Ickx was in the middle of the grid, having made a very reasonable impression, and Giacomelli had qualified the works Alfa Romeo quite comfortably. The three unfortunates were de Angelis (Shadow), Gaillard (Ensign) and Merzario (Merzario), but then Gunther Schmidt the owner of the ATS team raised a small cry of protest and withdrew his car from the race. The trouble was that Goodyear had given one of Stuck’s special tyres to Lauda, as they were very short of “sticky” qualifying tyres. This withdrawal meant that de Angelis could start, from the last position on the grid, and Rebaque moved across to the penultimate position.
On Sunday morning the skies were very grey, which was just what the Renault team and Michelin had been praying for, as ambient temperature was all important to the turbo-charged 1 1/2-litre V6 Renault engine, and to the wear rate of the racing Michelins. There was a half-hour warm-up when everyone had a final check that all was well. Jones had a new engine in his Williams, the Lotus 80/2 was well and truly abandoned, Laffite was in his T-car (JS11/03) and the test-car (JS11/02) was being readied in case of emergency. Pironi had no choice but to use Tyrrell 009/1 and Lauda soon stopped with BT48/02 as its new engine was down on r.p.m. With plenty of time in hand before the 2 p.m. start (the French always insist on a proper lunch period) the Brabham mechanics set about installing another engine for the team-leader.
Before the racing cars left the pits to drive round to the grid the drivers were taken on a lap of honour in a vast fleet of all the latest Mercedes-Benz cars, though one or two drivers seemed to be missing! In good time the twenty-four starters left the pits, but only twenty-three arrived on the grid! Ickx had made a nonsense changing gear on a corner and had spun off and smashed a front wheel. He abandoned the Ligier and got a lift back to the pits, where he was put into the Test-car (JS11/02) which he had never sat in before, and away he went to do another lap and join the grid. (Strictly against the civil-service rules, but it was a Ligier and this was the French GP.) Eventually the twentyrfour cars set off on their parade lap, led by Jabouille in the yellow and black Renault, with his chirpy little team-mate alongside him. Behind the two cars from the Regie-Renault were Villeneuve (Ferrari) and Piquet (Brabham-Alfa) while in row three were two very sour-looking “prima-donnas” each having to look at the back end of their number 2 driver’s cars. Scheckter was behind Villeneuve and Lauda behind Piquet. In row four were the first of the Cosworth-powered cars, Jones (Williams) and Laffite (Ligier) and then the rest of the runners, the two works Lotus ignominiously in the middle of the grid.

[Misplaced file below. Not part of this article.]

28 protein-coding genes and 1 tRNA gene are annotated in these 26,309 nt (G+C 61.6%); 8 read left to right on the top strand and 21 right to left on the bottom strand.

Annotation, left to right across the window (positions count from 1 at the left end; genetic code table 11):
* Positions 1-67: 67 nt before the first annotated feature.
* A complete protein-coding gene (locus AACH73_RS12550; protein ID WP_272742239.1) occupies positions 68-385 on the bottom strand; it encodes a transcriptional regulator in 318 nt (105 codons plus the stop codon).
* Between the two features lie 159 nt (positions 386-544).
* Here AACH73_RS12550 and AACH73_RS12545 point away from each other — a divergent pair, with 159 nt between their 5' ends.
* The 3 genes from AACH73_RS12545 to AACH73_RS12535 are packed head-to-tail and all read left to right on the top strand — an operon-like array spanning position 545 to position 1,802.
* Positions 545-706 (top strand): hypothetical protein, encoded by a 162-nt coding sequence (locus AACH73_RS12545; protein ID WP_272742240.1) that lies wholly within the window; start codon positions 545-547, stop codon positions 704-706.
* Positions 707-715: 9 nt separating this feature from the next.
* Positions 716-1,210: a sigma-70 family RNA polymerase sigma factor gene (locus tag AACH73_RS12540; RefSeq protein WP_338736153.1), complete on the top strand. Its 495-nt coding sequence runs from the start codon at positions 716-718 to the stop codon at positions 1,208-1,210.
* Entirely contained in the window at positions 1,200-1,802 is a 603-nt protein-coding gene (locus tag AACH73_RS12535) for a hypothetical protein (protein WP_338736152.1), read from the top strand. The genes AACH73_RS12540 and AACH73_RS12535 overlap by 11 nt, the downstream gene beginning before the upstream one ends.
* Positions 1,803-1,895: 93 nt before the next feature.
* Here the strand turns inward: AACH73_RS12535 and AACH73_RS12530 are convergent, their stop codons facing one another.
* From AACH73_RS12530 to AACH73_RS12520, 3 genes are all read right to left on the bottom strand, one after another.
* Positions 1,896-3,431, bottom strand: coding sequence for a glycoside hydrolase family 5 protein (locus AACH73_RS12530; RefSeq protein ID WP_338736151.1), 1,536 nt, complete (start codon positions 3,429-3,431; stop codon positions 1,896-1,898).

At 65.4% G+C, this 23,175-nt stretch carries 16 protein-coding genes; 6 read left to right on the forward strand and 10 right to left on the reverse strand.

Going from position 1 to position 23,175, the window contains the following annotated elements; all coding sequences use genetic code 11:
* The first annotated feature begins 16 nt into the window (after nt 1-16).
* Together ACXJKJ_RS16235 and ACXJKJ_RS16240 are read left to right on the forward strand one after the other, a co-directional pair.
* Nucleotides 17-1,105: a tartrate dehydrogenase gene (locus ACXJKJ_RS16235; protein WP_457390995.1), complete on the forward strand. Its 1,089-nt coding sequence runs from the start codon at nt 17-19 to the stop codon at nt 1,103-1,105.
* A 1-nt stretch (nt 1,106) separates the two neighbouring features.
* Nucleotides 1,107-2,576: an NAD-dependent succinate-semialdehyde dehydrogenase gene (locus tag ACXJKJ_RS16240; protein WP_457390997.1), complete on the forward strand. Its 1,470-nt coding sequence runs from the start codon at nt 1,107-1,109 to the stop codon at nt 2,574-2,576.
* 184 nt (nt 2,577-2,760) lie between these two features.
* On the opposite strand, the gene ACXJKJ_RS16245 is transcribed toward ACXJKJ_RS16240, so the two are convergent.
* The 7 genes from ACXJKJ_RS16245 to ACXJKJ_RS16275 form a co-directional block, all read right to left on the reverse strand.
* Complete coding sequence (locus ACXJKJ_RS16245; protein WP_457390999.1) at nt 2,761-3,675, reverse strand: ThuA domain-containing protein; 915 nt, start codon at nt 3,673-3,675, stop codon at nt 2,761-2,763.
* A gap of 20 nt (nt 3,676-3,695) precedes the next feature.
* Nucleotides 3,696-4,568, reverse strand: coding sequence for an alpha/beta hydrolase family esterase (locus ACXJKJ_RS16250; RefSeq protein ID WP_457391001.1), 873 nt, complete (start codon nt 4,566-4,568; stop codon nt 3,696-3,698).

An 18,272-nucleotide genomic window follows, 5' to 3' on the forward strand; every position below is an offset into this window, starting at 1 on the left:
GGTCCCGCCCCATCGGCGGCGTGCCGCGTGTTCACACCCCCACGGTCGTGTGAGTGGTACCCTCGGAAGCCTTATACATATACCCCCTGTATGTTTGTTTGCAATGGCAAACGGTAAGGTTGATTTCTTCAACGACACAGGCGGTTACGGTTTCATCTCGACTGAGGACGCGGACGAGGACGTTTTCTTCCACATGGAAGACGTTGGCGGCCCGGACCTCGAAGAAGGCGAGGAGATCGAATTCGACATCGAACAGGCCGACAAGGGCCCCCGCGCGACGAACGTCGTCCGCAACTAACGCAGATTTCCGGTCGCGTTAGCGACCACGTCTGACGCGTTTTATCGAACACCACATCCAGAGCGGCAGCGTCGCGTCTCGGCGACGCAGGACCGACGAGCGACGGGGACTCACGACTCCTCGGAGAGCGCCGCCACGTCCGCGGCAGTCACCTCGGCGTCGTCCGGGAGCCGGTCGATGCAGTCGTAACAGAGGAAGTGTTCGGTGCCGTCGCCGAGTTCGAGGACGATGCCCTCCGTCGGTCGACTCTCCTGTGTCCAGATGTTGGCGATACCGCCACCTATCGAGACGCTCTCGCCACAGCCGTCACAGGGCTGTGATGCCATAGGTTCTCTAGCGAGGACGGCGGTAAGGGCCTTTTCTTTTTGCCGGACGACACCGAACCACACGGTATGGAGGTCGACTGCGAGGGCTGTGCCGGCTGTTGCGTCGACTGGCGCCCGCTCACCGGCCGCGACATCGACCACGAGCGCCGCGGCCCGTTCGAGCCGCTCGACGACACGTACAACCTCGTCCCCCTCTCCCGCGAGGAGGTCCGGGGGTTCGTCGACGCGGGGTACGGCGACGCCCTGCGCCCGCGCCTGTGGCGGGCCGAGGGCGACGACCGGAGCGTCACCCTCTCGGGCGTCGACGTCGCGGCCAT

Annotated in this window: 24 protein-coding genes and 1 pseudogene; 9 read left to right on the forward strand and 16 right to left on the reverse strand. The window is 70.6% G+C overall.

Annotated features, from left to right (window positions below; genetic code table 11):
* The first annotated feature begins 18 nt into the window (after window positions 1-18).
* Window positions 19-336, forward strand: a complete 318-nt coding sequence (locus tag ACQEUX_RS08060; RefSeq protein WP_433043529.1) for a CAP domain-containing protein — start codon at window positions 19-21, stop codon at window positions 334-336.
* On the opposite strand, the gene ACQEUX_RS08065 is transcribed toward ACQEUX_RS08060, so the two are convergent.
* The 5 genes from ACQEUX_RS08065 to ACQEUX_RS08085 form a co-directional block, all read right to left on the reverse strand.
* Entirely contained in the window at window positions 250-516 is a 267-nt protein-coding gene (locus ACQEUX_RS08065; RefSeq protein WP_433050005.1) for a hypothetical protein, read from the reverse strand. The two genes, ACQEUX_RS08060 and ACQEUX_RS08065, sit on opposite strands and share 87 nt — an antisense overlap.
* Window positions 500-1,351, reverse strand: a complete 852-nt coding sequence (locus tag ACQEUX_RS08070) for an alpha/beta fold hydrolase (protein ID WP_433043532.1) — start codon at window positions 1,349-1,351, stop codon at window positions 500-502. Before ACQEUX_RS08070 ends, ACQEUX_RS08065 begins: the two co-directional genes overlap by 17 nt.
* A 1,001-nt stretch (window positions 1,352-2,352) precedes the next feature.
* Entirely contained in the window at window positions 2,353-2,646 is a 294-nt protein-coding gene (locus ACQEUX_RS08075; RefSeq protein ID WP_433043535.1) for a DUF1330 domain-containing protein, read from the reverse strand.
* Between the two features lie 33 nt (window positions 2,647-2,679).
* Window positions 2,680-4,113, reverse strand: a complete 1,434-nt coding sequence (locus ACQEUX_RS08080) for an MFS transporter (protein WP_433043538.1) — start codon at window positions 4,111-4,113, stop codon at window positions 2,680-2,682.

Jabouille did a good job in leading the field, and they all arrived back on the grid, paused, the red light shone, then the green and the 80-lap Grand Prix of France was under way. The Ferrari Villeneuve made a searing start from the second row and he not only split the two Renaults before the first corner, but led them, with Scheckter hard up behind. Poor Arnoux in his first start from the front row did not get off too well and all the field streamed into the first corner he stayed out wide and “the-world-and-his-wife” went by before the end of the first lap Villeneuve was long gone, driving at 9 3/4-tenths on that opening lap to Jarier who had equalled Villeneuve’s drag-race start.